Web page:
Naypyidaw, Myanmar: United States Secretary of State John Kerry will meet Myanmar's Aung San Suu Kyi Sunday for Washington's first high level talks with her new civilian government, offering fresh support to her country's democratic progress after decades of army rule.
The brief visit to the capital Naypyidaw comes days after the US lifted a host of financial and trade embargoes in reward for reforms that saw elections sweep Suu Kyi and her party into office, ending half a century of military domination of the country. Suu Kyi, who is Myanmar's foreign minister, also holds the newly-created position of state counsellor putting her at the helm of government in defiance of a constitution that bars her from the presidency. That role is now held by her longtime ally Htin Kyaw.
Kerry arrived in the capital on Sunday morning and is expected to later give a press conference with Suu Kyi, the pro-democracy figurehead who has received large reserves of political capital from Washington.
As he enters the twilight of his term in office, US President Barack Obama is doubling down on his "Asia pivot" -- a diplomatic strategy to engage the continent's leaders and tap its growing economies.
"We really want to demonstrate that democracy delivers. It'll be a short visit, but very symbolic," a State Department official said, adding that Kerry will be "looking for new ways to support this government."
In addition to November's landmark election, reforms so far have seen hundreds of political prisoners freed, the press unshackled from censorship and foreign investment flood into a country cut-off from the world by for so long by paranoid generals. Kerry is also expected to meet army chief Min Aung Hlaing, as Washington looks to coax further reforms from the military.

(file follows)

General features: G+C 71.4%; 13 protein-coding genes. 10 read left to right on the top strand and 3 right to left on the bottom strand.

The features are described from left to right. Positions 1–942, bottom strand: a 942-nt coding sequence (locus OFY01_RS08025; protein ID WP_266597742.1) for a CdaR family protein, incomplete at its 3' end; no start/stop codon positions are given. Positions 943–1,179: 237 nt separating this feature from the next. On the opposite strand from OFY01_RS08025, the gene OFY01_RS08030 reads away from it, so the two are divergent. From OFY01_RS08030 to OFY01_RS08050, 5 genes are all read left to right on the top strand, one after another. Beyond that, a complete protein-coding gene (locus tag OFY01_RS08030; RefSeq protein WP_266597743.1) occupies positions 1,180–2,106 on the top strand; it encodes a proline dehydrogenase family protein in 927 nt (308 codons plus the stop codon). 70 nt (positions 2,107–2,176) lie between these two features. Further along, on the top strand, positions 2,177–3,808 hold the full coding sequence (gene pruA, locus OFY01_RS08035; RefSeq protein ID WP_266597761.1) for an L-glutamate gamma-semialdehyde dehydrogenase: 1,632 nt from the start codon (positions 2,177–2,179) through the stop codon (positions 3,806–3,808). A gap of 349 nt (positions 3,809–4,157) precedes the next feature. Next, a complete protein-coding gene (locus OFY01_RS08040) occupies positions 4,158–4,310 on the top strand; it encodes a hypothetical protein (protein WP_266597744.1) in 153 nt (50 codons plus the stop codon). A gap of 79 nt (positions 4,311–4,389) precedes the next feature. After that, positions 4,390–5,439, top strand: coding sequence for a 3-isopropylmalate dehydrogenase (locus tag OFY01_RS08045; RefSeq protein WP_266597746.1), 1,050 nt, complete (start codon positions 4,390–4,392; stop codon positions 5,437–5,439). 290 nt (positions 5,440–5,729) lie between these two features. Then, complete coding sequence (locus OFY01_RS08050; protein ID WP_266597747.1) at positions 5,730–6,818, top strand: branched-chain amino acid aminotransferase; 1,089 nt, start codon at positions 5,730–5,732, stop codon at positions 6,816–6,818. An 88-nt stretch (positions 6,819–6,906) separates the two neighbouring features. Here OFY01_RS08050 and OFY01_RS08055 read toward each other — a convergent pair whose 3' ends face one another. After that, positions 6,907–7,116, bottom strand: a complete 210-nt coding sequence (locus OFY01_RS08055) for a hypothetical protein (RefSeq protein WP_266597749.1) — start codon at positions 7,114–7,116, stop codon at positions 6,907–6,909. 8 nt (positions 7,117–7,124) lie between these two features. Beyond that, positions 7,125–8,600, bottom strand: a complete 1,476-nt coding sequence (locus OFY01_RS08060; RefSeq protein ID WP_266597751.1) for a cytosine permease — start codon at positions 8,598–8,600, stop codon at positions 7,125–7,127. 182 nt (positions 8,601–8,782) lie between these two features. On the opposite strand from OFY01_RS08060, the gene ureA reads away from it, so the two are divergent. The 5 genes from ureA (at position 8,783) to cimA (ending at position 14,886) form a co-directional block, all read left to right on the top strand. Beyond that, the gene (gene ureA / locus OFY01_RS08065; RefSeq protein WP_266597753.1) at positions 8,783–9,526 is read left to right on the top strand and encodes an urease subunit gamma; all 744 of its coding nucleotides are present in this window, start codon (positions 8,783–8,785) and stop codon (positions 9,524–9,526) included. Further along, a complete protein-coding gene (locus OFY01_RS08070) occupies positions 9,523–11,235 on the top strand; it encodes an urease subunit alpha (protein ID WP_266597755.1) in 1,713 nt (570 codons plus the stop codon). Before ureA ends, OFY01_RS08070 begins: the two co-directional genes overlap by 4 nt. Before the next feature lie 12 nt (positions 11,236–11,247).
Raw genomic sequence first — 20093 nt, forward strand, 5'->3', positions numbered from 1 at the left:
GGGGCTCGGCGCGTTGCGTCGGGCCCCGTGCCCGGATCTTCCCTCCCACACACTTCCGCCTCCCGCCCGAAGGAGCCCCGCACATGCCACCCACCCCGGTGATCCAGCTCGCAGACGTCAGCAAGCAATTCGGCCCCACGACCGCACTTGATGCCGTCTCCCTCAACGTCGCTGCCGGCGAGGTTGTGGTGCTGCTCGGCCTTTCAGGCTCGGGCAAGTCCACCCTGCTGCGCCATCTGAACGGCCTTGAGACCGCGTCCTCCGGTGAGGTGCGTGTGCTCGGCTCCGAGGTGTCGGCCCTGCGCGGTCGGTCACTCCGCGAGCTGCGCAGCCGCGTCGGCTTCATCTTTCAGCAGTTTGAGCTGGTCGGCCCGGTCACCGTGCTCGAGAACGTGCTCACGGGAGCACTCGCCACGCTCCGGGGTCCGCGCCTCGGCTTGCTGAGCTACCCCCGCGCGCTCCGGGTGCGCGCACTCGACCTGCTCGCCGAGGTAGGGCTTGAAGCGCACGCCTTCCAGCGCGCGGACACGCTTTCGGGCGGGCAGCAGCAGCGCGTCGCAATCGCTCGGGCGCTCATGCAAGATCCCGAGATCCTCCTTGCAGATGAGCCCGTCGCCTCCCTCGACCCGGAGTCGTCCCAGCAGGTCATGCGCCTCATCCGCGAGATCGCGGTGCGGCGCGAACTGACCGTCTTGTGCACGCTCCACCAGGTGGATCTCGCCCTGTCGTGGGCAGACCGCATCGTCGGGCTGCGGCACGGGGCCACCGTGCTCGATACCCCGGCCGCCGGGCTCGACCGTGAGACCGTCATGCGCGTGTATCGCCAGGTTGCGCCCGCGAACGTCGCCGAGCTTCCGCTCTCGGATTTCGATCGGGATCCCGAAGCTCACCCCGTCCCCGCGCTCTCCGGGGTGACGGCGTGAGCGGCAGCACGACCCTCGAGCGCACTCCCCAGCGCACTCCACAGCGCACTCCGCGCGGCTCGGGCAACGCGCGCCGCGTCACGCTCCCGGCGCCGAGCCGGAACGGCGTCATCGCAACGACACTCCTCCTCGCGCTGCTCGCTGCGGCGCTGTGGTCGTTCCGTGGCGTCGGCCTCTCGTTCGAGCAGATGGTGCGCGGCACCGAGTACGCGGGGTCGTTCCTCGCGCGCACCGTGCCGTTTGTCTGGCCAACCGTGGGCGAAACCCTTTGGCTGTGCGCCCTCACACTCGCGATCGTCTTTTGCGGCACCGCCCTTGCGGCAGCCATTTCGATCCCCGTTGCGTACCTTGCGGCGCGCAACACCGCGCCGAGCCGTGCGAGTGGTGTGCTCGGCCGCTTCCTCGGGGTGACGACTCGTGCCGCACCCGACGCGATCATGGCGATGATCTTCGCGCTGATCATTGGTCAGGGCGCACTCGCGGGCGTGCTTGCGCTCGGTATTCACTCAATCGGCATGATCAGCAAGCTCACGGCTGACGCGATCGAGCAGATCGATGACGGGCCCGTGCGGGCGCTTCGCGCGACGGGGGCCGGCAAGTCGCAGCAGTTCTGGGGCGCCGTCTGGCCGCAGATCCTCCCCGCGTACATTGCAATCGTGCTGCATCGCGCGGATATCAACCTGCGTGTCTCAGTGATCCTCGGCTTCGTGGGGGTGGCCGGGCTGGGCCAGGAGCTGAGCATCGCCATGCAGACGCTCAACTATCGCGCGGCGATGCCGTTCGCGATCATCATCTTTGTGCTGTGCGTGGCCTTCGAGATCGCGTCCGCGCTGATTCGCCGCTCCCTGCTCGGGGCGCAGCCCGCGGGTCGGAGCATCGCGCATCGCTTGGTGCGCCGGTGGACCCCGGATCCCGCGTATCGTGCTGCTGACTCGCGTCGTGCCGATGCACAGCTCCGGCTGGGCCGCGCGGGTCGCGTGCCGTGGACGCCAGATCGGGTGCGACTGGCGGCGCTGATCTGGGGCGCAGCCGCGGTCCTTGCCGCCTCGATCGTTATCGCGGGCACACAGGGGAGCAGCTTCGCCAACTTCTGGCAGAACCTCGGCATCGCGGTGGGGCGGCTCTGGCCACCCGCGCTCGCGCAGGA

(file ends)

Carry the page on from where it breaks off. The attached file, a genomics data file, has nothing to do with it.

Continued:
The army retains significant economic interests and political clout under a charter it scripted -- including a quarter of all parliamentary seats and control of key security ministries.
"Those kind of things really do need to go away so that Burma can truly identify as a full-blown democracy," the US official added, using Myanmar's colonial-era name.
Myanmar faces other huge challenges, including decrepit infrastructure, conflicts in resource-rich borderlands, religious tensions and the continued influence of the army and junta-era cronies, who still dominate the economy.
American investment in Myanmar remains relatively light, although some US companies including Coca-Cola and Pepsi, fast food restaurant KFC and carmakers Chevrolet and Ford have already established a sales presence.
Washington rolled back many of its sanctions to reward reforms since the end of outright military rule in 2011, but retains scores of names on its blacklists.
Last week the US Treasury opened up all Myanmar banks to American business, while also extending indefinitely permission for firms to import through Myanmar's ports and airports -- many of which are operated by cronies still on the blacklist.
But tension points remain.
In recent weeks Washington has come under pressure from hardline Buddhists after the US Embassy in Yangon used the term "Rohingya" to refer to the persecuted Muslim minority in the western state of Rakhine.
The term is incendiary to Buddhist nationalists who label the group "Bengalis" and view them as illegal immigrants from Bangladesh.
More than 100,000 Rohinyga languish in displacement camps following sectarian violence in 2012.
Myanmar's 1.1 million Rohingya are denied citizenship even though many can trace their roots in the country back generations.
Conceding it is a "sensitive issue" the State Department official reiterated America's stance that all people have the right "to self-identify, including the Rohingya."
Kerry is due to continue on to Vietnam Sunday, where he will accompany Obama to Hanoi and Ho Chi Minh City for a three-day visit likely to focus on trade, security and human rights.